I recently looked at the Hays Index for 2017 to put the UK skills situation into international context. I strongly recommend reading the report on “Regional dynamics of the Global Labour market – skills in demand and tomorrow’s workforce” . The main shortages are not peculiar to the UK. They cannot be addressed by simply importing supposedly skilled staff from overseas. I then used the Index Comparison Tool to go behind the headline figures and had a surprise. I found clear evidence to help explain the bitterness of the current debate on freedom of movement. Those who trumpet the virtues of immigration and untrammelled freedom of movement are indeed living in a different world to those, mainly in the private sector, who voted for Brexit. Their wages, career development and employment prospects have indeed been held down by immigration. Meanwhile those in the public sector blame austerity, bankers and outsourcing and, now, fear of Brexit.
The seven indices measure the pressures currently affecting labour markets compared to the past. The UK scores well on Labour Market Flexibility (which includes the ease of importing skills), compared to Germany, India or the USA – even before Trump. The UK also scores well on Education Flexibility. But it does badly when it comes to harnessing the output of its education system. The pressures in the UK resulting from “Talent Mismatch” (between the skills wanted by employers and those available in the market) are among the highest in the world. Those in Germany are among the lowest. The UK also scores poorly compared to most other countries when it comes to labour market participation.
Meanwhile the pressure in the UK from overall wage inflation is less than in China and significantly less than in Germany. The pattern is similar when it comes to “high skilled occupations” where the wage inflation pressures in Germany are higher than most other countries. But the big difference comes with meeting the needs of “high skilled industries” where the wage inflation pressures are lower in the UK than in China or India while they are through the roof in Germany and the US. Is that because the UK is running down its “high skilled industries”, staffing them with immigrants or both?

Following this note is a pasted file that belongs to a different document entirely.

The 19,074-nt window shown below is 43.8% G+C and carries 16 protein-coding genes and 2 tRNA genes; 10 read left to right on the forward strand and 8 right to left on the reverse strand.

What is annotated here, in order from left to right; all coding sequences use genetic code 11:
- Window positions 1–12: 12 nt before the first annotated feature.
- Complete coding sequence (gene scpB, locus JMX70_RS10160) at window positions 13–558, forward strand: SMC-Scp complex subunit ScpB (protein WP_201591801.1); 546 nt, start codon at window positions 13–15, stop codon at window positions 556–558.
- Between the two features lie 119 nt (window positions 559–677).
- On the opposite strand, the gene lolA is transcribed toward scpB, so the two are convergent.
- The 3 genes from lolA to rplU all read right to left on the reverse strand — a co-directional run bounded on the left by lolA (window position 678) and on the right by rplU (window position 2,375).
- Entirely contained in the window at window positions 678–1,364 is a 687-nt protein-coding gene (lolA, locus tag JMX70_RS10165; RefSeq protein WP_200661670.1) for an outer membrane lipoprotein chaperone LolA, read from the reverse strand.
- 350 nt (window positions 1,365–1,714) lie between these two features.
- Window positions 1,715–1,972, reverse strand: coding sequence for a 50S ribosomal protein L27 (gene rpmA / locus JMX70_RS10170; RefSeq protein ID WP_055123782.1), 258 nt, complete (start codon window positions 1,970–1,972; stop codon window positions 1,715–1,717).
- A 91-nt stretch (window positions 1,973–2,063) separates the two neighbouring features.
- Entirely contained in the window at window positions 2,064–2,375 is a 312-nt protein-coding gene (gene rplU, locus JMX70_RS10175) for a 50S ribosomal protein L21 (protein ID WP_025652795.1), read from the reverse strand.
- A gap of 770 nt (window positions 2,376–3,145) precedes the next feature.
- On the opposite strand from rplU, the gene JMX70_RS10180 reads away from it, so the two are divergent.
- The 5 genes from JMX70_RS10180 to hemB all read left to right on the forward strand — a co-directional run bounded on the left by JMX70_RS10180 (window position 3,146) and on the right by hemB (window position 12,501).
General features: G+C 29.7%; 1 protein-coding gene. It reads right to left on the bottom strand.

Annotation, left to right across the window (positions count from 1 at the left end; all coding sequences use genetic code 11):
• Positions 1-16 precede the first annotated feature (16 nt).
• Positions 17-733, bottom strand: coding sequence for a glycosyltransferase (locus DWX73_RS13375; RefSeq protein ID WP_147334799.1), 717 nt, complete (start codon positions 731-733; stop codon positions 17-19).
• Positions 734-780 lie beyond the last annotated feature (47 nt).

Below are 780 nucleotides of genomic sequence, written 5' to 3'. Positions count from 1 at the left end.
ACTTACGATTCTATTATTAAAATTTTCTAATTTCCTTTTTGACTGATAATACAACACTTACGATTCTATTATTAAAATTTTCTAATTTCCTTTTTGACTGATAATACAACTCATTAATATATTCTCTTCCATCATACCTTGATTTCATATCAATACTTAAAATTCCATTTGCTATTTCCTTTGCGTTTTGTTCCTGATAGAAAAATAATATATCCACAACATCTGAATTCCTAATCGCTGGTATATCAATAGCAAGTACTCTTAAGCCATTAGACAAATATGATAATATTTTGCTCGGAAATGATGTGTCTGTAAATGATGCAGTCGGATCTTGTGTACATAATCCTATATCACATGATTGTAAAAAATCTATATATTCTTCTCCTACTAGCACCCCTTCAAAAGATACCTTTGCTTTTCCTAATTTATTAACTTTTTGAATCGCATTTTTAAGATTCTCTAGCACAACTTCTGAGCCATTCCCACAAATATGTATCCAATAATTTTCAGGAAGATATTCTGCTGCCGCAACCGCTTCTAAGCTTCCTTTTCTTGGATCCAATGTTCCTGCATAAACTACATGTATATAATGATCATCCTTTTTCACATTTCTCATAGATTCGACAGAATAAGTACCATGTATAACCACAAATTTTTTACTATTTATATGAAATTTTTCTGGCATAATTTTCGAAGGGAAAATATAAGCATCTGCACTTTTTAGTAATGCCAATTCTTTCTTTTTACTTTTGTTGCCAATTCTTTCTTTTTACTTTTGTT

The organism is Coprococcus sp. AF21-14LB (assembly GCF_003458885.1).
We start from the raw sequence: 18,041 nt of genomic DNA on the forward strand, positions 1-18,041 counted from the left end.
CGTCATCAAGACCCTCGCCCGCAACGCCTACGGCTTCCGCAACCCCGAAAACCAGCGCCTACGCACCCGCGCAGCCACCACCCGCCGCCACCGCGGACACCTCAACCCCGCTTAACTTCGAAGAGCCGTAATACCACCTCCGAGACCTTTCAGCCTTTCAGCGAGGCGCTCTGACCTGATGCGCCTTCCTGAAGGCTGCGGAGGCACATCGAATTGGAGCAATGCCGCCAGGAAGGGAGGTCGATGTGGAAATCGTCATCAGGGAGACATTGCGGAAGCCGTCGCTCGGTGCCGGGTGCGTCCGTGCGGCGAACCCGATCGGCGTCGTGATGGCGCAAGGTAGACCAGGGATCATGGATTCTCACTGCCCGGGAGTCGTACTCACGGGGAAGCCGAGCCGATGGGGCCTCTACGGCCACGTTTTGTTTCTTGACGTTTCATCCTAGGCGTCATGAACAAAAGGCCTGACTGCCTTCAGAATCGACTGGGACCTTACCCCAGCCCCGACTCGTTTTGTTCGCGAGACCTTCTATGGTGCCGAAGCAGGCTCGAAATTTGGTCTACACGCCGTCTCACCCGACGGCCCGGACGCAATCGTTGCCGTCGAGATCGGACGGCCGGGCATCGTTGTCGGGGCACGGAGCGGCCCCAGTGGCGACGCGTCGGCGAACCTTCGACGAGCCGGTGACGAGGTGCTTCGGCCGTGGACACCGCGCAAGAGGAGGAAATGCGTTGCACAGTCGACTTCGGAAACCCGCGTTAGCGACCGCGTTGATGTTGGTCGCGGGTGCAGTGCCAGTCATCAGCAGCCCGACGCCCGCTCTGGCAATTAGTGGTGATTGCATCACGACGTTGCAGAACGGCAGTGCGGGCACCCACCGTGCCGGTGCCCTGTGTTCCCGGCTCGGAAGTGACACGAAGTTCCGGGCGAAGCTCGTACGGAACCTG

This analysis helps explain the bitterness behind the view that UK big business and high tech have ignored the needs of the indigenous workforce, pupils, students and those who would like to return to work. They are accused of lobbying for freedom of movement when they should have been trying to reform the UK skills system. In consequence, despite a revolution in education and training technology, politicians and officials have a common (but probably now faulty) that it is natural for it to be cheaper and easier to import supposedly skilled staff from abroad than to train your own. The consequent scale of recent importation has been such as to hold down wages at all levels, not just for the unskilled. Hence the revolt of the English working class , particularly those in the private sector, against claims those who claim that immigration is good for us all. Those in the public sector blame austerity, bankers and tax-avoiding big (and often high tech) business rather than immigrants for their wages also failing to keep up with inflation.
We should, however, take a closer look at cause and effect.
- Was the effort necessary to bring the UK skills system into line with the needs of employers, as opposed to the interests of the education and training establishment, more than could reasonably be expected of those who have businesses to run?
- Was it a rational decision on the part of big business to focus instead on making it easier to import talent?
- If so, what should be the response, now that we have an electoral revolt and no apparent prospect of consensus on the way forward?